Infographic: What the Largest Social Media Companies Are Worth by The Atlantic
Is there another tech bubble forming? Hard to say, but draw your own conclusion after taking a look at these possibly “over the top” valuations from Derek Thompson. Facebook was valued at $15 billion in 2007, but is expected to go public next year at a valuation of close to $100 billion. Valuation timelines and stats are also shown for Skype, delicious, Groupon, LinkedIn and Twitter.
Large Enterprise Social Media Research, Facts and Statistics
Inc. 500 Social Media Success by e-StratgyBlog.com
Stats guru David Erickson compiles figures for the popularity and year-over-year change of several social media marketing tactics among Inc. 500 companies. 93% now consider online message boards successful, while 86% say the same for blogging and 81% for Twitter; all figures similar to the previous year. Online video and Facebook increased in popularity while podcasting fell somewhat.
Fortune Global 100 Social-Media Savvy, Getting Savvier by MarketingProfs
According to research from Burson-Marsteller, 77% of Fortune Global 100 companies now have Twitter accounts (up from 65% in 2010), 61% are on Facebook (up from 54%), 57% have YouTube channels and 36% maintain blogs. Geographically, 83% of large companies in Europe are on Twitter, versus 72% in the U.S. and 67% in the Asia-Pacific region. However, Asic-Pac companies tend to be more engaged than their large firm counterparts elsewhere, as measured by average number of Twitter followers, Twitter @ mentions and Facebook page “likes.”
Most Fortune 50 Brands Still Hiding Their Social Media by AdAge Digital
The delightful B.L. Ochman breaks the news that “Only 44% of the Fortune 50 have any social media icons on their home pages, and 60% hide their Twitter streams. Call Inspector Clouseau if you want to find the rest. Kind of amazing considering the prevalence of social buttons of all types all over the web.” Just 30% include a Facebook icon on their home pages, and only 4% provide a blog link there. Most of these companies do include their social media links somewhere on their websites, but these are often buried on “about,” “contact” or investor pages.
10 Reasons Brands Need a Social Media AOR by iMedia Connection
Asking, “now that social has crossed the chasm, do brands need a dedicated social media agency?,” Avi Savar answers “yes” and explains why. What’s most interesting here though are the statistics showing the disconnect between why companies think consumers follow them in social media and why consumers actually interact with brands through social networks. The biggest disconnect: consumers say that discounts and purchases are their top reasons, while businesses place these at the bottom of the pecking order. 64% of businesses believe consumers follow them to “feel connected” to the brand, and 61% say it is to be part of a community. Just 33% and 22%, respectively, of consumers say they follow brands for those reasons.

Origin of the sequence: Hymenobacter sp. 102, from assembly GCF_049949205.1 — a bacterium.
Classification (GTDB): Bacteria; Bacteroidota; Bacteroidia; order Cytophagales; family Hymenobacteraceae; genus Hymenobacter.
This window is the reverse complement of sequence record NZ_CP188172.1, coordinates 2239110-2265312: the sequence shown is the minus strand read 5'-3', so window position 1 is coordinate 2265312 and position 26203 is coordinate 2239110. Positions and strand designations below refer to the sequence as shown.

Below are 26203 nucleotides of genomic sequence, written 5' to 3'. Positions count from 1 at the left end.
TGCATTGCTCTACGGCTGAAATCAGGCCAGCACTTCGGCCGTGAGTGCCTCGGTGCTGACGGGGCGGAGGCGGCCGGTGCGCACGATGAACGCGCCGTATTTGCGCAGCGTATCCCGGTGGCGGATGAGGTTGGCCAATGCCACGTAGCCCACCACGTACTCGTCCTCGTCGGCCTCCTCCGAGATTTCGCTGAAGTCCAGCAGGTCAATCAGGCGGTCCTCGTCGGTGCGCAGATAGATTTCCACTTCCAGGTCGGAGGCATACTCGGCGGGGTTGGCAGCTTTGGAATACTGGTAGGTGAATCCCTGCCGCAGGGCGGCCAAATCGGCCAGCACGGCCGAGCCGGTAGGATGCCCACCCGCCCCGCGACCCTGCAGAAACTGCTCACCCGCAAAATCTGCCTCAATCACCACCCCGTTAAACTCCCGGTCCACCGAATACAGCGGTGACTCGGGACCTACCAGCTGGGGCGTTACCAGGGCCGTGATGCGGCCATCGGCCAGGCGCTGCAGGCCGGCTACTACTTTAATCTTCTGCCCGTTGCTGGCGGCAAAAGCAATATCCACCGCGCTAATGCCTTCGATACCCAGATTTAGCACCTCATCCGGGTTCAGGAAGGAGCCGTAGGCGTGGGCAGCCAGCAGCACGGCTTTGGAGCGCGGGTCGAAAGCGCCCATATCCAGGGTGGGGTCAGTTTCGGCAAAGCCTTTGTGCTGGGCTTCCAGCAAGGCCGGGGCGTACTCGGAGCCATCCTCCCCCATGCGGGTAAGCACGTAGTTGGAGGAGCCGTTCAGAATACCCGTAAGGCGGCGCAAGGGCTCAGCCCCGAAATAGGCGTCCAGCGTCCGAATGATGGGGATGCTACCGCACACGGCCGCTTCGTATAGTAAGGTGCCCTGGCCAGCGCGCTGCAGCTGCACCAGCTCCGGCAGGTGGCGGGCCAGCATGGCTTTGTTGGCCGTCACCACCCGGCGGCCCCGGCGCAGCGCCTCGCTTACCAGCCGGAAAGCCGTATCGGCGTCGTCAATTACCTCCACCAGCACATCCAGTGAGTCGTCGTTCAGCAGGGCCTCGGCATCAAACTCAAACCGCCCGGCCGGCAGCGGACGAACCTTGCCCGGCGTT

Small Business Search and Social Media Statistics, Facts and Research
Small Business Owners Still Don’t Get Search Marketing by MediaPost SearchBlog
Despite findings that show “56% of small businesses that plan to allocate marketing budgets toward search or social media advertising in 2011 admit they need help with some part of their campaigns,” nearly three-quarters try to manage their search campaigns internally, and more than one in five “have a staff member handling SEM in addition to other responsibilities,” (e.g. a non-specialist) reports Laurie Sullivan. In short, while small business owners increasingly understand the importance of digital marketing, most aren’t taking advantage of tools and outside expertise that could improve their results.
Social-Media Study Teasers Unveiled by InformationWeek SMB
Michele Warren reveals that “the most widely used social media channel for small and midsize businesses are company pages on Facebook (and) SMBs are ditching e-mail marketing in favor of social media advertising.” According to research from the SMB Group, 32% of small businesses have Facebook pages though just 18% use free tools like TweetDeck and only 3% are utilizing fee-based social media tools.
Small Businesses Online Marketing [CHART] by eStrategy After Hours